A high-performance Crower camshaft, Clark’s Corvair Parts tubular headers, stock points distributor and MSD box — what Moore calls “controlled lightning” — also are part of the recipe for adding power. Compression has been increased to 10.5:1, and the car runs well on 100 octane aviation fuel. The crankcase ventilation system from a Porsche helps reduce pumping losses by evacuating the crankcase efficiently. The system vents to the atmosphere through a hose the exits through the left reverse lamp.

Unlike nearly every other Corvair you’ll ever see, this car uses a vertically mounted cooling fan — like a 911 — to push air through the fins on the heads and cylinder barrels. Because Corvair engines rotate counter clockwise when viewed from the rear, Moore’s car uses a fan from a first-generation Mini Cooper and an aluminum fan shroud, a system pioneered by Charlie Clark and Tom Holstrom on the Yenko Stinger cars they developed for competition. The early Mini Coopers had transverse engines, which are unique in that the fan pushes air through the radiator, which actually mounts to the engine.

As proficiently as the engines oil themselves, the heads do need refreshing at frequent intervals, about every 12 weekends of racing. That’s the commitment it takes to race a car built when Eisenhower was president. Reliability and component longevity have come a long way since then, but there’s nothing like the sound of a Corvair flat six at full song.

Originally built and headquartered on the West Coast, the car has raced at Laguna Seca and Sears Point and other tracks that no longer exist in California. Moore is entertaining the idea of applying to race it at the Rolex Monterey Motorsports Reunion that takes place each August at WeatherTech Raceway Laguna Seca. That would be a fitting salute to the car and its history, and a perfect fit for the Reunion.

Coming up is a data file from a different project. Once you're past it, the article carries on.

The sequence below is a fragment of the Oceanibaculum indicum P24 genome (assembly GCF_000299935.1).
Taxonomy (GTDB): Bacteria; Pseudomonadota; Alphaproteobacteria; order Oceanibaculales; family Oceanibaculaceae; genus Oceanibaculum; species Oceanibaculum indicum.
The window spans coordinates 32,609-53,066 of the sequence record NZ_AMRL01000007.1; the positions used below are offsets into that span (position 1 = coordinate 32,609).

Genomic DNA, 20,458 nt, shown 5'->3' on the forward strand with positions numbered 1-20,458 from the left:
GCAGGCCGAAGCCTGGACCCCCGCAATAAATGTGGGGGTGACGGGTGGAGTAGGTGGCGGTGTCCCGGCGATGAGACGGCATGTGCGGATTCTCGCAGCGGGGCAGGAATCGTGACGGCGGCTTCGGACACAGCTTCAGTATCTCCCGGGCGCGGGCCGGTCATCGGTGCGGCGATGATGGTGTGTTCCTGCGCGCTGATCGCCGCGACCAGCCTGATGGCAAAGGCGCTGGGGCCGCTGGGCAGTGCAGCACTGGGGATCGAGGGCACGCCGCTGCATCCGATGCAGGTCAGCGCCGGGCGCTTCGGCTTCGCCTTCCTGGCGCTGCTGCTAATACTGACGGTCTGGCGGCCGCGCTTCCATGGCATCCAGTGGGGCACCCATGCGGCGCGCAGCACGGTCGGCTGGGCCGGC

Lately, Moore has been running the car in vintage racing and NASA Time Trial. If he can persuade enough people to show up with their vintage cars, NASA MidAmerica will give them their own race group. It’s a fun little toy for Moore, who’s living the vintage racing dream in a car he loves after spending years helping other people do just that.

“When people asked me what I do for a living, you know, in years past, I said, I’ve done whatever I had to do to keep from having to have a real job,” he said with a chuckle.

Look how flatly this 1960 Corvair corners at Cotati Raceway in 1967, another Northern California track that no longer exists.
Owner: Jeffrey Moore
Year: 1960
Make: Chevrolet
Model: Corvair
Weight: 2,500 lbs. without driver
Engine/Horsepower: 2.7-liter flat six/190 rwhp
Transmission: Four-speed Saginaw, Yenko close ratio gear set
Suspension Front: Unequal length control arms, Koni shocks, cut factory springs
Suspension Rear: Swing axle with camber compensator from 1964 Corvair, Koni shocks, cut factory springs
Tires Front: Hoosier 205-60-13 Speedsters
Tires Rear: Hoosier 205-60-13 Speedsters
Brakes Front: Jeff Moore-design discs with four-piston caliper
Brakes Rear: Factory drums with factory metallic linings
Data system: Garmin Catalyst
Sponsors: The Automotive Archeologists, Ltd.
Images courtesy of Brett Becker and Jeffrey Moore


  1. Sorry that I did not get to meet you at Indy. You must have been packing up when I arrived Saturday noon. Carl Briggs, St. Louis, Mo.